A couple of blocks away, South by Southwest revelers are already hard at work doing what they've come to Austin to do: Namely, hitting the food trucks, drinking in the sun, listening to good music, and maybe watching a panel or two.
But from where I'm standing on San Jacinto and East Fifth Street, the world looks very different. The year is 1885, according to a yellowed Austin Daily Statesman newspaper in the window of Dandy's old suit shop. Eight young black women have been brutally murdered, and the people of Austin are scared. The killer, known as the "Servant Girl Annihilator," is still crawling the streets. I'm walking to some of the key locations of the crimes to try to unravel the mystery.
At the end of my morbid (but fascinating) tour, I do not actually find out the identity of the country's first known serial killer. Instead, at a nearby bar I find Andrew Mason, co-founder of Detour, the company that created (along with NPR's Radiolab) the audio walk I just took.
If you haven't been paying attention to Mason since he was ousted as Groupon's CEO in 2013, let me get you up to speed. He spent a week at a Miami "fat camp" to slim down, took six months off, had a baby with his wife, pop singer Jenny Gillespie, recorded an album of motivational business songs, and then started this location-aware walking app company.
Mason almost went in another direction entirely. He had been spitballing a different idea--an expert marketplace company, kind of like "an Uber for on-demand expertise," he says. But in the end, he just wasn't passionate about it. And this time around, passion mattered.
The Austin walk, released in time for SxSW, is the latest Detour to come out of Mason's new company. Up until now, the startup has been focused on creating quirky narrated walking tours around San Francisco, where it's based. (One involves investigating the city's trash problems.) New York, Chicago, and L.A. tours will come eventually. A subscription to the app is $20 a year, or you can buy individual Detours for $5.
"It's not that this hasn't been done before," he says of the idea, "but previous attempts were half baked."
So Mason drew on his background in music and his love of travel to start Detour. Traditional audio tours involve staring down at a small screen to make sure you're at the right point in the narrative. He likens the Detour experience to being in a video game, with you as a character. The app uses some fairly sophisticated location technology so that the narrative and music move with you as you walk and pause when you pause, which means you should never need to look at your phone.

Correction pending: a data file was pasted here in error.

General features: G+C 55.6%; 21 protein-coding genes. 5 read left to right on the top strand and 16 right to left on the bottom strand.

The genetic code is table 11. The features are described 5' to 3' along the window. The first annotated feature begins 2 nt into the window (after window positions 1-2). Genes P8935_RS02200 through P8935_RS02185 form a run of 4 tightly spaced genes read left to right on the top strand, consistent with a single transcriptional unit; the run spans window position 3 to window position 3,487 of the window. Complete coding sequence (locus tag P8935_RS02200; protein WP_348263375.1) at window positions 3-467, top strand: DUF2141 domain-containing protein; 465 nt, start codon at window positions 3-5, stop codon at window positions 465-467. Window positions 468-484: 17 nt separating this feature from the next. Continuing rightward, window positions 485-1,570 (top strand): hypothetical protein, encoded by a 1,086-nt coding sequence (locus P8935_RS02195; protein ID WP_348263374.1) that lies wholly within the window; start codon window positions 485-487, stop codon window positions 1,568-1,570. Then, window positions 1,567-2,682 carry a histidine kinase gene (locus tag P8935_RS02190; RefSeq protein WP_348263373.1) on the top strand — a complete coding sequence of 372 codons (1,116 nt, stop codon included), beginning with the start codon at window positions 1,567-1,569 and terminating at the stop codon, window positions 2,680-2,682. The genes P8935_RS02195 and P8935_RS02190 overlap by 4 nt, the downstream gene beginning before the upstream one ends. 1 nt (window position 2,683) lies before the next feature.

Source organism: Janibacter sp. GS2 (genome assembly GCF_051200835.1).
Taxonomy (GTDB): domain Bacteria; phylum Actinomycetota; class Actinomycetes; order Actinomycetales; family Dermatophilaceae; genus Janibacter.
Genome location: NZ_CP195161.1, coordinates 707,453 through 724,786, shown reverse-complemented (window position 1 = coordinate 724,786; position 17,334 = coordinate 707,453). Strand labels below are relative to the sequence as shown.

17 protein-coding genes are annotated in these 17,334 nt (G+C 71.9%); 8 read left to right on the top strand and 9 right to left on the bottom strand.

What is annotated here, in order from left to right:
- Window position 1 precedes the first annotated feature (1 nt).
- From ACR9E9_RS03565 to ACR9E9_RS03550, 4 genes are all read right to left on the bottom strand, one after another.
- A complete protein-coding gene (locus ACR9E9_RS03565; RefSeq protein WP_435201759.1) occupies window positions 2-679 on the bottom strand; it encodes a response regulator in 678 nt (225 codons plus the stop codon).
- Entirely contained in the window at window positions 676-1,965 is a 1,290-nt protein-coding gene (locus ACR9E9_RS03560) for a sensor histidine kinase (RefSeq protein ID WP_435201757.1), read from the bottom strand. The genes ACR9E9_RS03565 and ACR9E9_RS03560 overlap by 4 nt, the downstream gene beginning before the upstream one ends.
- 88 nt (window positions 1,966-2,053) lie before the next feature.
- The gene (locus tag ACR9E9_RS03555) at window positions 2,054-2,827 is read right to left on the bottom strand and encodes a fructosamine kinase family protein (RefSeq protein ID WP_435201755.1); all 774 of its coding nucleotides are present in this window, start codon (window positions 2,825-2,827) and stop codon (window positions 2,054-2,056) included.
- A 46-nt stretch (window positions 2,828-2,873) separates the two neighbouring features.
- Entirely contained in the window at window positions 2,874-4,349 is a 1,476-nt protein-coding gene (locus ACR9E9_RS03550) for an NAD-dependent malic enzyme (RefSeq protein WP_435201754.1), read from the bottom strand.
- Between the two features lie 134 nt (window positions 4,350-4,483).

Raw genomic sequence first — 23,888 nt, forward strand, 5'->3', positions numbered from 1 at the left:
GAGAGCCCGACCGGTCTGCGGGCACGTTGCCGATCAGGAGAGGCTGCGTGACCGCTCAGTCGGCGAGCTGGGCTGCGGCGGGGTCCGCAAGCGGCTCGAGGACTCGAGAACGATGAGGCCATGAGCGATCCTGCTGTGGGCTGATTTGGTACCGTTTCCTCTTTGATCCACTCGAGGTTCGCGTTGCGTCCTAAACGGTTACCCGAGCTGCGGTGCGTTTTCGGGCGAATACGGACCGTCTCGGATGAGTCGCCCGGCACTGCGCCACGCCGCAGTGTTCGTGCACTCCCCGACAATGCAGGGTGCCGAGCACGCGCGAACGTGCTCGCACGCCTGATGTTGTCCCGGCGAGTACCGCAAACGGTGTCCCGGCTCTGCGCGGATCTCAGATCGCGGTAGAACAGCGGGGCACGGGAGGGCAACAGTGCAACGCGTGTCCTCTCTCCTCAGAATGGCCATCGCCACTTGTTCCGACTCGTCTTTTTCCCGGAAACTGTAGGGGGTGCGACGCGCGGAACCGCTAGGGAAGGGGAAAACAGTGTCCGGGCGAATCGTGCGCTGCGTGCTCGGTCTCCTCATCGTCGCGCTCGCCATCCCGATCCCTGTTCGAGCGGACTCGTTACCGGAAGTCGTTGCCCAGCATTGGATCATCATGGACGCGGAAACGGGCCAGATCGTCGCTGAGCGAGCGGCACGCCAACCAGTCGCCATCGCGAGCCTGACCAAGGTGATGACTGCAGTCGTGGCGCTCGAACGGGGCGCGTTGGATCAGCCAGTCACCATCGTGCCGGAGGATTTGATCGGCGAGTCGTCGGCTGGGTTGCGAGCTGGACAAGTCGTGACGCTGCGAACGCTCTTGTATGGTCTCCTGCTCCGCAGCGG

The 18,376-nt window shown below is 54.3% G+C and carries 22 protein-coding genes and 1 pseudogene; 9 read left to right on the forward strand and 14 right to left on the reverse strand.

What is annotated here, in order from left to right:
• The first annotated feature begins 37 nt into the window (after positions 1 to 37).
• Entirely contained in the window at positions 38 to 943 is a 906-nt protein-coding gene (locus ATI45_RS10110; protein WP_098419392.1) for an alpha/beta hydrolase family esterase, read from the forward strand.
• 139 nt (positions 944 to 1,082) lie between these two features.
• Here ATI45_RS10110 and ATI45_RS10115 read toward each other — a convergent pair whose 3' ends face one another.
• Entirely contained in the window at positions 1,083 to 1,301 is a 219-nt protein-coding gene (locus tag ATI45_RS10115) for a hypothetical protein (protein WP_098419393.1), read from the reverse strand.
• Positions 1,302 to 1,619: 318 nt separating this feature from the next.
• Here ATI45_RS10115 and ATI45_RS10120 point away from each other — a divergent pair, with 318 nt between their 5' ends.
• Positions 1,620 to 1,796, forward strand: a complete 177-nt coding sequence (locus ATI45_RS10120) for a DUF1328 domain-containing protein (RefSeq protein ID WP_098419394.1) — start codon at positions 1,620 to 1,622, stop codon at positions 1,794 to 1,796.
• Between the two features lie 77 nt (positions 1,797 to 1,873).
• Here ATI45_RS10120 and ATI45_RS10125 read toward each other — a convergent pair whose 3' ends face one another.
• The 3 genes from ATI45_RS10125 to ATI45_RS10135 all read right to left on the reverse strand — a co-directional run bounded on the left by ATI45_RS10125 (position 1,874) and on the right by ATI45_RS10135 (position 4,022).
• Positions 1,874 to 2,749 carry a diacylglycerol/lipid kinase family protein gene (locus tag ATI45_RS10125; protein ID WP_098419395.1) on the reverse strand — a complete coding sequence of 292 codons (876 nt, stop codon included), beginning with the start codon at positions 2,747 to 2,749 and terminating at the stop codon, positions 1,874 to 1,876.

But the vision is much bigger than just creating a cool app for travelers; it's to create a new content medium for storytelling. The ultimate goal is to enable anyone to create a Detour with simple, WordPress-like tools. And residents will enjoy them just as much as a city's visitors.
"I think we're building something really beautiful," Mason says.
In this second venture, an older and wiser Mason is doing things in a decidedly un-Groupon-like fashion. For one thing, he has funded Detour himself so far. He's chucked the notion that startups need to go from launch to product in a matter of months. "We took one year to launch, we spent three months creating our first Detour, and we spend tens of thousands of dollars on each one," Mason says. "We're making a long-term bet by showing what 'good' looks like."
Mason now also has a considerable disdain for that oft-heard Silicon Valley idea that startups should be driven by data. "You have to be religious about certain values and believe them regardless of what the data show," he says. That's the only way to really build great products and a customer-obsessed business. He cites as a counterexample Groupon's decision to A/B test sending two daily promotional emails to customers in Europe instead of one, which Mason says went against all of his customer instincts. Unsubscribes went up, but so did revenue--until it didn't, and the whole market stagnated.
When it comes to building a team, he now looks specifically for qualities like self-discipline and relentlessness. "In a startup, employees are constantly reaching the limits of their capacity," Mason says. When that happens, do they blame the world for their failure, or seek to grow themselves?
To identify people who choose the latter course, in the interviewing process he sends candidates a series of questions ahead of time so that they can think about their answers and then write them down. People aren't always at their most thoughtful when they're thinking on the fly, after all. "There's no benefit to surprising someone," he says. He fires faster now, too, because he says he's seen how quickly employees who are a poor fit can poison a culture.
His Detour team in San Francisco consists of only 10 people currently, but he's very clear about the fact that he thinks it can be a big company that lasts for a while. But would he ever take a company public again?
"No, at least not with me as CEO. I don't think I'm particularly good at it," Mason says. "Even in the best conditions, you spend a significant amount of time doing things other than making stuff."
And making stuff--slowly and methodically--is exactly what he wants to be doing right now.